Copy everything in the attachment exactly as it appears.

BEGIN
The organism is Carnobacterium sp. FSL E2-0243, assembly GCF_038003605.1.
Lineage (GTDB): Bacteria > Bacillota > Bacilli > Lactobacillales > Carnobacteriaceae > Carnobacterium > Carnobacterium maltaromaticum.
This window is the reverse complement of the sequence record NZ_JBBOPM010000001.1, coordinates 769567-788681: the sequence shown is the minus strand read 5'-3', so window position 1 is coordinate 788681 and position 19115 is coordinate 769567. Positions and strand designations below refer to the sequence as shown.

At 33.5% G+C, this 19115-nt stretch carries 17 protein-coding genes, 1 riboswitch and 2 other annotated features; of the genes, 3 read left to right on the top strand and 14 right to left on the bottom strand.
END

The organism is Carnobacterium sp. FSL E2-0243, assembly GCF_038003605.1.
Lineage (GTDB): Bacteria > Bacillota > Bacilli > Lactobacillales > Carnobacteriaceae > Carnobacterium > Carnobacterium maltaromaticum.
This window is the reverse complement of the sequence record NZ_JBBOPM010000001.1, coordinates 769567-788681: the sequence shown is the minus strand read 5'-3', so window position 1 is coordinate 788681 and position 19115 is coordinate 769567. Positions and strand designations below refer to the sequence as shown.

At 33.5% G+C, this 19115-nt stretch carries 17 protein-coding genes, 1 riboswitch and 2 other annotated features; of the genes, 3 read left to right on the top strand and 14 right to left on the bottom strand.